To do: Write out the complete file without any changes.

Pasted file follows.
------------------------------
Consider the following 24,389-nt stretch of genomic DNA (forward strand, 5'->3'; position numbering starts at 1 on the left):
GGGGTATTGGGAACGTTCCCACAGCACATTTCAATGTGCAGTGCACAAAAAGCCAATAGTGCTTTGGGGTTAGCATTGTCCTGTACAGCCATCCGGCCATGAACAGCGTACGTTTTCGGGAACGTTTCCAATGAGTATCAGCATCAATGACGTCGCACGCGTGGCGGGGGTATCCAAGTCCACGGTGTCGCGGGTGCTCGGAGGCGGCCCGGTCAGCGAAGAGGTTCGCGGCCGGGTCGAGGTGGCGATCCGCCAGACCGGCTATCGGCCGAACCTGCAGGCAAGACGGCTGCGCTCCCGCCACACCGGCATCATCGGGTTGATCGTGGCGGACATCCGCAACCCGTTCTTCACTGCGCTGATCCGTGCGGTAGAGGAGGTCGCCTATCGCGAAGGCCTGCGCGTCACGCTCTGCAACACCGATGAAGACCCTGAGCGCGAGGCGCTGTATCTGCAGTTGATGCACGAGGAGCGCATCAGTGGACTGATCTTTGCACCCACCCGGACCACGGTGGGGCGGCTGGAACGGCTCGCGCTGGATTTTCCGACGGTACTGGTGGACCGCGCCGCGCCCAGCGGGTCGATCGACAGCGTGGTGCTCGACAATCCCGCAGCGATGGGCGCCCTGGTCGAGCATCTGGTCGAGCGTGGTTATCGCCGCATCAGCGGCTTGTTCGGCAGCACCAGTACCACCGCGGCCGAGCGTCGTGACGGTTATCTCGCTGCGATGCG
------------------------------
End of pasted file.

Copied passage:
Consider the following 24,389-nt stretch of genomic DNA (forward strand, 5'->3'; position numbering starts at 1 on the left):
GGGGTATTGGGAACGTTCCCACAGCACATTTCAATGTGCAGTGCACAAAAAGCCAATAGTGCTTTGGGGTTAGCATTGTCCTGTACAGCCATCCGGCCATGAACAGCGTACGTTTTCGGGAACGTTTCCAATGAGTATCAGCATCAATGACGTCGCACGCGTGGCGGGGGTATCCAAGTCCACGGTGTCGCGGGTGCTCGGAGGCGGCCCGGTCAGCGAAGAGGTTCGCGGCCGGGTCGAGGTGGCGATCCGCCAGACCGGCTATCGGCCGAACCTGCAGGCAAGACGGCTGCGCTCCCGCCACACCGGCATCATCGGGTTGATCGTGGCGGACATCCGCAACCCGTTCTTCACTGCGCTGATCCGTGCGGTAGAGGAGGTCGCCTATCGCGAAGGCCTGCGCGTCACGCTCTGCAACACCGATGAAGACCCTGAGCGCGAGGCGCTGTATCTGCAGTTGATGCACGAGGAGCGCATCAGTGGACTGATCTTTGCACCCACCCGGACCACGGTGGGGCGGCTGGAACGGCTCGCGCTGGATTTTCCGACGGTACTGGTGGACCGCGCCGCGCCCAGCGGGTCGATCGACAGCGTGGTGCTCGACAATCCCGCAGCGATGGGCGCCCTGGTCGAGCATCTGGTCGAGCGTGGTTATCGCCGCATCAGCGGCTTGTTCGGCAGCACCAGTACCACCGCGGCCGAGCGTCGTGACGGTTATCTCGCTGCGATGCG